Why Should a Pastor Do (or Not Do) a PhD?

To put it spiritually (or dare I say “mystically”), I pursued and earned a PhD because I could not escape a longing to dive into the deep things of God, to sit and soak in a single subject, studying it in depth for months and years strung together. I started a Doctor of Ministry degree a couple of years after seminary, but my wife (who both knows me and is smarter than me) knew I would not be content. We met in my first year of seminary, and I had talked about doing a PhD from our earliest conversations. A Doctor of Ministry degree focuses on ministry practices, while the PhD focuses on academic research. She pushed back against me doing what she knew I would not ultimately be content to do. She was right. To say this another way, I felt inescapably “called” to get a PhD, and this sense was confirmed in a variety of ways, through the people of God and the providence of God. To say this yet another way, one which sounds less spiritual but is true nonetheless: I pursued a PhD because I really wanted to.

My PhD cost me a lot. We sold our house, we moved in with family, and five years later we just recently became homeowners again. I spent hours and days and weeks away from my wife and kids, time which I did not have to spend but chose to. My wife (and kids so far as they could understand) supported me completely, even when it was expensive and difficult. Personally, I would spend every hour and penny to do my PhD program again. I can’t calculate the ways the PhD journey shaped me, the connections and doors it helped to open, or the joy it sparked as I sought after God and his Word in a community of colleagues. I can’t calculate the benefit of my kids learning by example that education matters, and my kids learning that they should do hard things that cost them something, because they saw their dad do that. Without a doubt, I am a better pastor, a better missionary, and a better Christian because of my PhD program.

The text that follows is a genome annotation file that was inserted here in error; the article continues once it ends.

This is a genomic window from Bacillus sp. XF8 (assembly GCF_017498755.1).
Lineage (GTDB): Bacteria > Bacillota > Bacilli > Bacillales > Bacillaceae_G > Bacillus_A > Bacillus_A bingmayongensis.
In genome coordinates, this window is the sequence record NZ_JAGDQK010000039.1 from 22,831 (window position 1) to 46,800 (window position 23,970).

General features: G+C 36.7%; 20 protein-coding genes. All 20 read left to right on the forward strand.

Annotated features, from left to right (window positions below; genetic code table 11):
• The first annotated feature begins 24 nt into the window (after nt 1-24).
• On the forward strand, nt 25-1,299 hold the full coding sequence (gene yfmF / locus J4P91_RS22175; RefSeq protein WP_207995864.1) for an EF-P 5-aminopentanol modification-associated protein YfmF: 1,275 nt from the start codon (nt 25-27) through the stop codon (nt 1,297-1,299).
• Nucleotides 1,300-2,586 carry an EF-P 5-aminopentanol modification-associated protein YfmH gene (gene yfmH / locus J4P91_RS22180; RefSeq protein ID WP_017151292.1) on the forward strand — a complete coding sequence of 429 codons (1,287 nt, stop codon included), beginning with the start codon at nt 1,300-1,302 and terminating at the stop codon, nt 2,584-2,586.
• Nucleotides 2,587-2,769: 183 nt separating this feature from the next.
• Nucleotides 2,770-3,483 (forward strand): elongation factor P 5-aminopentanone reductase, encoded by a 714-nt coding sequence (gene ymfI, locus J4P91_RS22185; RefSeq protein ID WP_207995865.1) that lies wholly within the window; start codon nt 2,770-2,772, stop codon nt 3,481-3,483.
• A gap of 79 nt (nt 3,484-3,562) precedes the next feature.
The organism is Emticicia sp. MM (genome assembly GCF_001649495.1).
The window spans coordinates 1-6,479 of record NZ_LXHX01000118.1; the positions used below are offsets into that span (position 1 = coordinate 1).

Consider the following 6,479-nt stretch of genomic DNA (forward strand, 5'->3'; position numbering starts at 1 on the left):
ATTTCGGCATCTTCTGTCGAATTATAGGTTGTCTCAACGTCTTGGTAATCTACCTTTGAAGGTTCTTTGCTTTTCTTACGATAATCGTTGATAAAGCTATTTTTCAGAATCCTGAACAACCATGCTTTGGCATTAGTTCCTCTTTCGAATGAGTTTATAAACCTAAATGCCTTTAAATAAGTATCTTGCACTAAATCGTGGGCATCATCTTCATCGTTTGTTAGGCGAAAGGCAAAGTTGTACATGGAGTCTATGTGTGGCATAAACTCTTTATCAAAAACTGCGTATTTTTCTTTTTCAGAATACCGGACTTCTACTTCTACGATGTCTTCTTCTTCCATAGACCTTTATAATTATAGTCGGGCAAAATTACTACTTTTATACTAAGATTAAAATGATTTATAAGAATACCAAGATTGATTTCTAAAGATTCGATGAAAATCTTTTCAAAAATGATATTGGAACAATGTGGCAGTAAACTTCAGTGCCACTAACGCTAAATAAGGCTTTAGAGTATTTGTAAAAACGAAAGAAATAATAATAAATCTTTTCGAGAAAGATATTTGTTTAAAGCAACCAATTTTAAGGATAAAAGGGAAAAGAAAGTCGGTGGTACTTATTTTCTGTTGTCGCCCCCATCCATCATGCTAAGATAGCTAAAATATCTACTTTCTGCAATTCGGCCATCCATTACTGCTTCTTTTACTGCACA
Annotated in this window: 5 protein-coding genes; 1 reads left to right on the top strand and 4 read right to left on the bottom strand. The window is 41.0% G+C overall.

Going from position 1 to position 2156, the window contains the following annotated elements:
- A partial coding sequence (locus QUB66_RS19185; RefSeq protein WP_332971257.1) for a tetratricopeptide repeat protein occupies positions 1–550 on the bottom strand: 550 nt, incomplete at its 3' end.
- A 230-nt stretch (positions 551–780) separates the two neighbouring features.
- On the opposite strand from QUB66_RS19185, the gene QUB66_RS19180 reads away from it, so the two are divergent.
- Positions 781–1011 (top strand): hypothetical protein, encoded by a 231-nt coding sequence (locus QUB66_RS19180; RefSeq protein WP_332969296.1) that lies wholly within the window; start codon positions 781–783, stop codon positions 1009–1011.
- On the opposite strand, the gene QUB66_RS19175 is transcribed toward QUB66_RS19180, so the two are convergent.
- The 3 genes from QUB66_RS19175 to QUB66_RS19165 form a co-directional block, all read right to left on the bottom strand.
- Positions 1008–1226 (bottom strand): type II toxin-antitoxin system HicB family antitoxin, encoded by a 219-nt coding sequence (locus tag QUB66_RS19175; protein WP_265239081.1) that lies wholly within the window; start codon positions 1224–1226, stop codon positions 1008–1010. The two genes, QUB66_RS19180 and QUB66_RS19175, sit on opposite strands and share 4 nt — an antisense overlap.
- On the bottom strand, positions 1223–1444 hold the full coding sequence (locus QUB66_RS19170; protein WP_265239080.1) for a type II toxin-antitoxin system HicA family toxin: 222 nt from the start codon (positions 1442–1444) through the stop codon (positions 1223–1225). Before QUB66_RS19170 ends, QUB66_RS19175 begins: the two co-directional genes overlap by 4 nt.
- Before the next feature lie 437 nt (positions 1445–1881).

I know a common place of academic wisdom says that you shouldn’t do a PhD unless you get a stipend, that you shouldn’t give your money to a school churning out more degrees than Fahrenheit. Some argue that the multiplication of more easily earned PhDs from evangelical institutions dilutes the value of the degree. I understand these arguments. Even now, certain programs certainly provide more rigor and prestige than others, and a pastor who might pursue a PhD should consider carefully which program may provide them with the best formation for life, learning, and leading.

With all of that said, I believe the benefits of a doctorally educated evangelical pastorate outweighs the drawbacks. While not all pastors or even most pastors need a PhD, the PhD journey forms habits of reading, writing, thinking, and praying that will benefit both the pastor and the congregation for a lifetime, whether or not the degree is deployed in a traditionally academic way. The PhD journey opens up new networks of friends, mentors, and colleagues, both “professionally” and personally. The PhD journey humbles the pastor to learn again and more deeply how to learn and in turn how to teach and disciple the church more faithfully. Most importantly, the PhD journey, done correctly, draws the student into the depths of God, both in his eternal, ineffable triune life and in his wonderful works in the world.

In summary and on balance, I believe the increased availability and pursuit of a PhD for pastors in the evangelical world is worth celebrating, and (granting the unique circumstances of every individual and congregation) we should encourage those inclined to pursue additional formal education to do just that, up to and including a PhD.

Ed Stetzer on Vimeo